“The only limits you have are the limits you believe.”—Wayne Dyer
All of us have some limiting beliefs; these are thoughts that hinder us from taking action in certain situations. Limiting beliefs affect every area of our lives and can hold us back in a variety of ways. Some of them serve us well, a lot of our self-limiting beliefs unnecessarily hold us back from achieving great things and living our lives to the fullest.
Most of them we’ve acquired from childhood, through our environment, our upbringing, and a collection of feedback we’ve gathered from the people we’ve encountered all our lives. Most of them are wrong or interpreted wrong. And those beliefs we’ve had for decades have a way of hindering our potential for growth and success.
Others we’ve acquired more recently as we grew and encountered new things, but most of the time, they are built on older limiting beliefs.
These “voices” in our heads that tell us what we can and cannot be are more often than not skewed and blown out of proportion. The mind tends to generalize information, and once a belief is established, it perseveres. In psychology, it is called learned helplessness, and it is a state that occurs after we’ve faced stressful times, where we felt that we had no control over the situation, repeatedly.
Most of the time, the reason we weren’t “able to do anything” then was inexperience, or lack of resources, knowledge, and skill. But since the situation made us feel helpless, we believe we are helpless when faced with the same situation, even if our current circumstances and our arsenal of tools and experience have already equipped us to deal with it.
The most common types of limiting beliefs we have are those…
Other limiting beliefs we have are perfectionism (Failing at something means I am a failure), scarcity mentality (I don’t have enough time/money/manpower/resources to do this), “working harder is the answer” (I just have to do more of this/that…), knowledge (I already know this/I should have known that), and independence (I have to do this on my own/I can’t rely on others for this).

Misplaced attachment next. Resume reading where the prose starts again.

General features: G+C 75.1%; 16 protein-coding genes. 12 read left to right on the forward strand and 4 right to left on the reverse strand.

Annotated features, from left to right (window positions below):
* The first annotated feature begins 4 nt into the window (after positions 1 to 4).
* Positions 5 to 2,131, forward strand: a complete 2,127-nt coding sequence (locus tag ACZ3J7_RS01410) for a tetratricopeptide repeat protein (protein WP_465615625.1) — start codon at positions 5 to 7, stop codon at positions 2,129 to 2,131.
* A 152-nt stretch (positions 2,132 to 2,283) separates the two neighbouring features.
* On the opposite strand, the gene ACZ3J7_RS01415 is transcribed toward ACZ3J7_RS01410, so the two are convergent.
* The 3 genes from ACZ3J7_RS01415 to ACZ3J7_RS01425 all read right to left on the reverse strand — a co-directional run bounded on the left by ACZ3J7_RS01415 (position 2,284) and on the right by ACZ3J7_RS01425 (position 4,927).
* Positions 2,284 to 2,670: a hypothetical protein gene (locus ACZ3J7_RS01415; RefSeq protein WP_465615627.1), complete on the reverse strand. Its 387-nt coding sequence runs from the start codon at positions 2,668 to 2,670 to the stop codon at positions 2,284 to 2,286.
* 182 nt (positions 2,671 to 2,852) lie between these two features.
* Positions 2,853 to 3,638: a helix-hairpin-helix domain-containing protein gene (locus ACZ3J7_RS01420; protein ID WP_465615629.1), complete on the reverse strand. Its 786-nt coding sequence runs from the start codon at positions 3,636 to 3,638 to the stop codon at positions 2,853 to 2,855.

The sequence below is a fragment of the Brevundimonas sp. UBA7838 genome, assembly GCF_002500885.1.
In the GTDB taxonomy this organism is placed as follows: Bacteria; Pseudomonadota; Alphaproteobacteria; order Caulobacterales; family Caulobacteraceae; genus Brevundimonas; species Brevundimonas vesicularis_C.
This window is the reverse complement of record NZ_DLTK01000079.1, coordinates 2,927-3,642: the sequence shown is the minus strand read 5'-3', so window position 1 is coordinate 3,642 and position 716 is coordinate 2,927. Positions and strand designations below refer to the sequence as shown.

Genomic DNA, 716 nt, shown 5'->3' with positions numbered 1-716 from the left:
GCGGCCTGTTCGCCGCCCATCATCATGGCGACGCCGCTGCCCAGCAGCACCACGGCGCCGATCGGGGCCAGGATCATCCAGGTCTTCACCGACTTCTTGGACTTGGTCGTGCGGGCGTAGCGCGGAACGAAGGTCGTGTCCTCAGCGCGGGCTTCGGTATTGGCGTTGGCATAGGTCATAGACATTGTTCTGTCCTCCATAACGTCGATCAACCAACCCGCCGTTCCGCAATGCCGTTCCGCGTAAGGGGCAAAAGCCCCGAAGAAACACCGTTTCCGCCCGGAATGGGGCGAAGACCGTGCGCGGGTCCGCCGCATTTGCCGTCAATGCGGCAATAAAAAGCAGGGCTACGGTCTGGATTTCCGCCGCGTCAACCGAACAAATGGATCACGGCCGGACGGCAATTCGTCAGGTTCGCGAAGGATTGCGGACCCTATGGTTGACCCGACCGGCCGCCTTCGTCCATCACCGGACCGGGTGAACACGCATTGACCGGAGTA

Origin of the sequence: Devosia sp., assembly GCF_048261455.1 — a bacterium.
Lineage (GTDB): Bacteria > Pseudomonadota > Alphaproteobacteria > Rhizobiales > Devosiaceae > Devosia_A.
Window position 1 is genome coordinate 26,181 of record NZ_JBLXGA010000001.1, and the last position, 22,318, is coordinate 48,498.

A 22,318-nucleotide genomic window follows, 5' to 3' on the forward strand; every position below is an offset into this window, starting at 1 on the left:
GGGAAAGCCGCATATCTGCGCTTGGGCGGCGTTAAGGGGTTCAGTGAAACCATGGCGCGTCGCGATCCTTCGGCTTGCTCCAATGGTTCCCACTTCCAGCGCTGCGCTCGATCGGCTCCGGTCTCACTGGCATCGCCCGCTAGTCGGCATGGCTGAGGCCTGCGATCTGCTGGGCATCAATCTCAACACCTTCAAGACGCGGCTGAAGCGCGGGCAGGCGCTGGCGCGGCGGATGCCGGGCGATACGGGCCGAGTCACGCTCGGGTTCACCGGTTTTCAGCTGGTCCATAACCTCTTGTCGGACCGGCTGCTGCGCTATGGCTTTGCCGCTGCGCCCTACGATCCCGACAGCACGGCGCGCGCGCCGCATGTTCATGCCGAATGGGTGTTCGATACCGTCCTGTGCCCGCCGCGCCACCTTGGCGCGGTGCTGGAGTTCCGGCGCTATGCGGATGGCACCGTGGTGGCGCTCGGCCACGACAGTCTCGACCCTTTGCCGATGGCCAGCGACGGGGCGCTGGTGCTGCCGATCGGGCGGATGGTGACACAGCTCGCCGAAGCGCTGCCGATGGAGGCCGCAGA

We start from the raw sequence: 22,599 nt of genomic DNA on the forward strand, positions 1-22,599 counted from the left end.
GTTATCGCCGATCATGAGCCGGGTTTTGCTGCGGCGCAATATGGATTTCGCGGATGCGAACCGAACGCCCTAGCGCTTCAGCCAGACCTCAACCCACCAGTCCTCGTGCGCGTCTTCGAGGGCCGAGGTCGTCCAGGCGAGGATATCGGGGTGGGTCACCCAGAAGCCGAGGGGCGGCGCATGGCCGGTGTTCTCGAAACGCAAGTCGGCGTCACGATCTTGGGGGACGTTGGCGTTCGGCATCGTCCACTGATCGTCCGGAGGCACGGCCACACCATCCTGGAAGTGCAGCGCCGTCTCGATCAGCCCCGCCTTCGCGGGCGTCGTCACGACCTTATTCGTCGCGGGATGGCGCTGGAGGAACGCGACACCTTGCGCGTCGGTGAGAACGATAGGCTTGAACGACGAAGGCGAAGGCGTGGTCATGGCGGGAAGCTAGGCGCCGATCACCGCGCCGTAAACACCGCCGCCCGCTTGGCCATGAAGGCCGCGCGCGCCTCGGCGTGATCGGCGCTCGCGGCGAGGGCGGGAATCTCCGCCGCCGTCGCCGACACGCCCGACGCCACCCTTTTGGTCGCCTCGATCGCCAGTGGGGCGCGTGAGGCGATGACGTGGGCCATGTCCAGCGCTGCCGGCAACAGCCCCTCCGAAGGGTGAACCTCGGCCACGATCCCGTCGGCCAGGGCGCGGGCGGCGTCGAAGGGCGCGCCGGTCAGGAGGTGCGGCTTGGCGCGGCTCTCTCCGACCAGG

The reason why it is so hard to let go of these limiting beliefs is that they serve us in one way or another. Most of the time, it protects us from unwanted pain and suffering. It has become a comfort zone. Believing it won’t work and not trying is less scary (for most) than going out there and possibly failing. We hate pain. We are wired to avoid pain.
However, growth doesn’t come within our comfort zones. Those zones are too small, cramped, and limited to support growth. Planting a tree in a pot will stunt its growth. For the tree to grow bigger, its roots have to break the pot, or the gardener (you) has to replant it in a more spacious and better-nourished area.
One way I broke out of some of my self-limiting beliefs is by exposing myself to greatness. Exposure to other people (through events, reading, listening to talks and podcasts, and constant education) who are doing things I didn’t know was possible, helped me take on a different voice other than the one, the negative self-talking one, in my head. Their possibilities helped me replace my negative self-talk with new, better, more positive ones.
The first step to overcoming your limiting beliefs is identifying what beliefs you have (and hold on to) are limiting your potential. It is often hard to spot this, because these beliefs seem so logical and make so much sense to us, that it is hard to see that they are wrong, outdated, or simply not serving you positively anymore.
Questioning your beliefs and keeping the thought “What if this is wrong?” in mind helps you reassess which beliefs might need to be updated or discarded completely.
The next step is even more difficult, which is to create alternatives to these beliefs. This is how exposure to greatness has helped me—On my own, I wouldn’t have come up with alternatives to my self-limiting beliefs. But opening myself up to the experiences, learning, and possibilities of other people helps me see new paths that I haven’t even considered before.
When you can’t do something on your own, asking for help is always an option.
Also, creating alternatives won’t work unless you test them. The thing about beliefs is that the reason we believe them is because, at some point, we’ve lived or experienced them. To adopt new beliefs that replace old ones, you need to take them out for a test drive.
Mark Manson illustrates it as a hypothesis for your experiments. If it works, great. If it doesn’t, don’t fall back into your old belief, saying “I knew it. I was right all along; this belief was correct.” Try it again. Or try a different alternative instead. Experiments always have several repeated trials before the results can be proven valid (because sometimes, some external factors are at play that you failed to factor in). Don’t give up on one try and slink back to your comfort zone.
So, ask yourself, what limiting beliefs are hindering you today?
Thank you for reading A Brilliant Tribe.